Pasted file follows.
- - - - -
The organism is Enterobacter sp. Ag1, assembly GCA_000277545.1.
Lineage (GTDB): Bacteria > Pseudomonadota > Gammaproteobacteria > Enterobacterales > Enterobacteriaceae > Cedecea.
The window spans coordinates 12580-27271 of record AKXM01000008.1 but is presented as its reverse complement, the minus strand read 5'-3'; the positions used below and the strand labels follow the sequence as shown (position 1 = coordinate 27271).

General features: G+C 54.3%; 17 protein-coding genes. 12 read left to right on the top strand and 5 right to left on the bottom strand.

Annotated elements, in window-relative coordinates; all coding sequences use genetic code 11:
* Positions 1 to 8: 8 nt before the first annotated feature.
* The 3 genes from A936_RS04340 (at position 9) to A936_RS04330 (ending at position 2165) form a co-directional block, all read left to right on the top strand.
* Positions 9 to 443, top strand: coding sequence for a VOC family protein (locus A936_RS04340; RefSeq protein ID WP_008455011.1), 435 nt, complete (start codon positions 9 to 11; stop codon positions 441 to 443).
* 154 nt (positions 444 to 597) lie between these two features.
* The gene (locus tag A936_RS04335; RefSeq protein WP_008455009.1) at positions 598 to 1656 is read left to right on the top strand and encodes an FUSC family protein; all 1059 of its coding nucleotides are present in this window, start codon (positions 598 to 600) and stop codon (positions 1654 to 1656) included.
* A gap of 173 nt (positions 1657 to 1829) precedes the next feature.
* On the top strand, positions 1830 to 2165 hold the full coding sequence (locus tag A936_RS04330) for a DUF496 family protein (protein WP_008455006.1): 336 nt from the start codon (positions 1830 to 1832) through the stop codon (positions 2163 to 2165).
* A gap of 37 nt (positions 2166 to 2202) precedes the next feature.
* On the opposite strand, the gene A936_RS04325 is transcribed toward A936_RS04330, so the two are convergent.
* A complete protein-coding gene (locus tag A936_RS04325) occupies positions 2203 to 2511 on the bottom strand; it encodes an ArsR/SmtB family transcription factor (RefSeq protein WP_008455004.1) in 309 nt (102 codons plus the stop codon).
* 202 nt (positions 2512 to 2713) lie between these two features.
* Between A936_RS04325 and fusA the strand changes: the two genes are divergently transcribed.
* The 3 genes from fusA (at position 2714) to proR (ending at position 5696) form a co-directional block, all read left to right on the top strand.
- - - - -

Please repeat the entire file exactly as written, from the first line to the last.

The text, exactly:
The organism is Enterobacter sp. Ag1, assembly GCA_000277545.1.
Lineage (GTDB): Bacteria > Pseudomonadota > Gammaproteobacteria > Enterobacterales > Enterobacteriaceae > Cedecea.
The window spans coordinates 12580-27271 of record AKXM01000008.1 but is presented as its reverse complement, the minus strand read 5'-3'; the positions used below and the strand labels follow the sequence as shown (position 1 = coordinate 27271).

General features: G+C 54.3%; 17 protein-coding genes. 12 read left to right on the top strand and 5 right to left on the bottom strand.

Annotated elements, in window-relative coordinates; all coding sequences use genetic code 11:
* Positions 1 to 8: 8 nt before the first annotated feature.
* The 3 genes from A936_RS04340 (at position 9) to A936_RS04330 (ending at position 2165) form a co-directional block, all read left to right on the top strand.
* Positions 9 to 443, top strand: coding sequence for a VOC family protein (locus A936_RS04340; RefSeq protein ID WP_008455011.1), 435 nt, complete (start codon positions 9 to 11; stop codon positions 441 to 443).
* 154 nt (positions 444 to 597) lie between these two features.
* The gene (locus tag A936_RS04335; RefSeq protein WP_008455009.1) at positions 598 to 1656 is read left to right on the top strand and encodes an FUSC family protein; all 1059 of its coding nucleotides are present in this window, start codon (positions 598 to 600) and stop codon (positions 1654 to 1656) included.
* A gap of 173 nt (positions 1657 to 1829) precedes the next feature.
* On the top strand, positions 1830 to 2165 hold the full coding sequence (locus tag A936_RS04330) for a DUF496 family protein (protein WP_008455006.1): 336 nt from the start codon (positions 1830 to 1832) through the stop codon (positions 2163 to 2165).
* A gap of 37 nt (positions 2166 to 2202) precedes the next feature.
* On the opposite strand, the gene A936_RS04325 is transcribed toward A936_RS04330, so the two are convergent.
* A complete protein-coding gene (locus tag A936_RS04325) occupies positions 2203 to 2511 on the bottom strand; it encodes an ArsR/SmtB family transcription factor (RefSeq protein WP_008455004.1) in 309 nt (102 codons plus the stop codon).
* 202 nt (positions 2512 to 2713) lie between these two features.
* Between A936_RS04325 and fusA the strand changes: the two genes are divergently transcribed.
* The 3 genes from fusA (at position 2714) to proR (ending at position 5696) form a co-directional block, all read left to right on the top strand.